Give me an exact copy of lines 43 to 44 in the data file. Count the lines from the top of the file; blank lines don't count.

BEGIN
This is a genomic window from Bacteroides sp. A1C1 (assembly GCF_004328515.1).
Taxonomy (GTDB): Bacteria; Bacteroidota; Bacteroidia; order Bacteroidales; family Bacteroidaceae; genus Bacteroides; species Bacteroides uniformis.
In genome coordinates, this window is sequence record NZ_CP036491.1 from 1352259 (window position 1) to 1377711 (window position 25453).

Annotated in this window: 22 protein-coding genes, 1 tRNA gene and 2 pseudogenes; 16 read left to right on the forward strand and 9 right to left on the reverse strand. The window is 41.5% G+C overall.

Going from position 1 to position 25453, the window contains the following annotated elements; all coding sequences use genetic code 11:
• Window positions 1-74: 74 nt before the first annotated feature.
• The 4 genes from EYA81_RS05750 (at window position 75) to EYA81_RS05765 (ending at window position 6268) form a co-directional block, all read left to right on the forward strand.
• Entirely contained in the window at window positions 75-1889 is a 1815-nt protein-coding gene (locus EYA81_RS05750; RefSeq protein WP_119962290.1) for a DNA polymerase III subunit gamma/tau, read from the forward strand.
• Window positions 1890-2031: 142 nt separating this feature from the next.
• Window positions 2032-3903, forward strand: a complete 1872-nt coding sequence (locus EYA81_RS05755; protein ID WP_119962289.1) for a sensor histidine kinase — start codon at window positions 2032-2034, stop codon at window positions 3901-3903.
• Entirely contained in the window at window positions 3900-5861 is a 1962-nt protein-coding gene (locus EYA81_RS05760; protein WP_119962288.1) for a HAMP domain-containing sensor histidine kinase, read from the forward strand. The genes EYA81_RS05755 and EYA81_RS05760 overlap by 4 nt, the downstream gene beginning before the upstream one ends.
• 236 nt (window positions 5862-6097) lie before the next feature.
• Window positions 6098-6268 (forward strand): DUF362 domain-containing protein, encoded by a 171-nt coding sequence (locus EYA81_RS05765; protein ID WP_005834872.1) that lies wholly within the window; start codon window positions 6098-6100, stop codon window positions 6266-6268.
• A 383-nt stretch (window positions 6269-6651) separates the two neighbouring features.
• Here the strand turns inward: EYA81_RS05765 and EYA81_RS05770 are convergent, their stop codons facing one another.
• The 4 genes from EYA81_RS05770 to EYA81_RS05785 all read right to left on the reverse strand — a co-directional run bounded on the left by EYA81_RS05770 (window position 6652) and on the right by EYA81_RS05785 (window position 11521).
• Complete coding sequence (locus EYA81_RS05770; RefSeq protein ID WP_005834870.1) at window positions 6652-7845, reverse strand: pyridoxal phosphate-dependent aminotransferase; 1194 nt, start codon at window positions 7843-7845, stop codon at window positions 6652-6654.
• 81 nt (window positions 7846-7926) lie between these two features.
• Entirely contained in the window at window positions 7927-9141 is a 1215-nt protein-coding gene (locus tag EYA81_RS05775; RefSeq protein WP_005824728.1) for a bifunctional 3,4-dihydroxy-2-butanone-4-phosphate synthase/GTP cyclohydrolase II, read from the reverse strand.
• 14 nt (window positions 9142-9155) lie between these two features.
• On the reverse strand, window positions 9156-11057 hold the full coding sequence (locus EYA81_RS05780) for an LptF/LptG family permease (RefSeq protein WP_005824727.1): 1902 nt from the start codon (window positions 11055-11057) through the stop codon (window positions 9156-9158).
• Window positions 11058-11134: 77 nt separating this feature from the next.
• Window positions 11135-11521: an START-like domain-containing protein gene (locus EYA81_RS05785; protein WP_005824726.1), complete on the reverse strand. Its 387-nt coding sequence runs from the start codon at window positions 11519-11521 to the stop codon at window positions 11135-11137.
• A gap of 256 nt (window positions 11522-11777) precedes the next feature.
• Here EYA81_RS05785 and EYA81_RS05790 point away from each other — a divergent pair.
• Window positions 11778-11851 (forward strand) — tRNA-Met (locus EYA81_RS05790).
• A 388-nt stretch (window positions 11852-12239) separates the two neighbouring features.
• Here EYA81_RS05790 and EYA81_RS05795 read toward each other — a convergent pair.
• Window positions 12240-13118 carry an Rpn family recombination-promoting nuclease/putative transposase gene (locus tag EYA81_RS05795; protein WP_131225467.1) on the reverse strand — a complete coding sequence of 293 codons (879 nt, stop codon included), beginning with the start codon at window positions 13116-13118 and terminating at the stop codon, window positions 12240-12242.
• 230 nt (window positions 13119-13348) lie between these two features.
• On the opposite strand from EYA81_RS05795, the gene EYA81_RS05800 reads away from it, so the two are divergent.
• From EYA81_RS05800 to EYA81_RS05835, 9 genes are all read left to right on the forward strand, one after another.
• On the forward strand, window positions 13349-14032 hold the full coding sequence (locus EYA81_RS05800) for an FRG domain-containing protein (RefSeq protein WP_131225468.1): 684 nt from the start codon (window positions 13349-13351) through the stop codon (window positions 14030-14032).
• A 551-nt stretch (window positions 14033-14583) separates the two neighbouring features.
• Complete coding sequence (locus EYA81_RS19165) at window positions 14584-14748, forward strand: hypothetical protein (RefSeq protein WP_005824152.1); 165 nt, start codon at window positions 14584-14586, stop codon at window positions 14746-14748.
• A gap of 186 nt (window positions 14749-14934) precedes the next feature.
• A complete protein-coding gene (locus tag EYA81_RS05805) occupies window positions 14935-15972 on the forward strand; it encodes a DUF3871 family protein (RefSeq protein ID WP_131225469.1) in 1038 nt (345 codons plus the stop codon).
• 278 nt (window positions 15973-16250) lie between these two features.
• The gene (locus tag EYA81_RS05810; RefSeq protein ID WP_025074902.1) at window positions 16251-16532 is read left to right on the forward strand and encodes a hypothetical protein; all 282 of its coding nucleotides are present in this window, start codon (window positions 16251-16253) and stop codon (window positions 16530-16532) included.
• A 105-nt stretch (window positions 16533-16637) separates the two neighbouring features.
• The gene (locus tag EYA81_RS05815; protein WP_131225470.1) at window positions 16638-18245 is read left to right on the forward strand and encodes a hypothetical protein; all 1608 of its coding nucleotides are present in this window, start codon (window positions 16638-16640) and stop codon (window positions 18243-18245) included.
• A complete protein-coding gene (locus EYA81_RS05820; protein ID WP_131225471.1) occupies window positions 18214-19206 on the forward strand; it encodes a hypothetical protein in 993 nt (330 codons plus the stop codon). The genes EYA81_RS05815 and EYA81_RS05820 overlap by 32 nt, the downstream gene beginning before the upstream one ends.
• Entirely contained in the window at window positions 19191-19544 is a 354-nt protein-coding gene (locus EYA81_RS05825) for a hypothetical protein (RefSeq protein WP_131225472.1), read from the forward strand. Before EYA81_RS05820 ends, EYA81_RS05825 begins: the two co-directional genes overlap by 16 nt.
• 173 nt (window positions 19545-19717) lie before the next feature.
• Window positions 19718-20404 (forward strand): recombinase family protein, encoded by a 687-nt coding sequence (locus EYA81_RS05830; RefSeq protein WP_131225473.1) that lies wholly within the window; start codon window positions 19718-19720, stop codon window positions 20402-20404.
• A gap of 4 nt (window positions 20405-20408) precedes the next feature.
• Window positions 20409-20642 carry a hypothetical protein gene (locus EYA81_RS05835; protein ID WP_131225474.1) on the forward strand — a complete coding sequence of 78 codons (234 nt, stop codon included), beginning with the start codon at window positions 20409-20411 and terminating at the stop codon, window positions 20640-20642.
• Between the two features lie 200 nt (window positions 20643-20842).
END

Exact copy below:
• Entirely contained in the window at window positions 19191-19544 is a 354-nt protein-coding gene (locus EYA81_RS05825) for a hypothetical protein (RefSeq protein WP_131225472.1), read from the forward strand. Before EYA81_RS05820 ends, EYA81_RS05825 begins: the two co-directional genes overlap by 16 nt.
• 173 nt (window positions 19545-19717) lie before the next feature.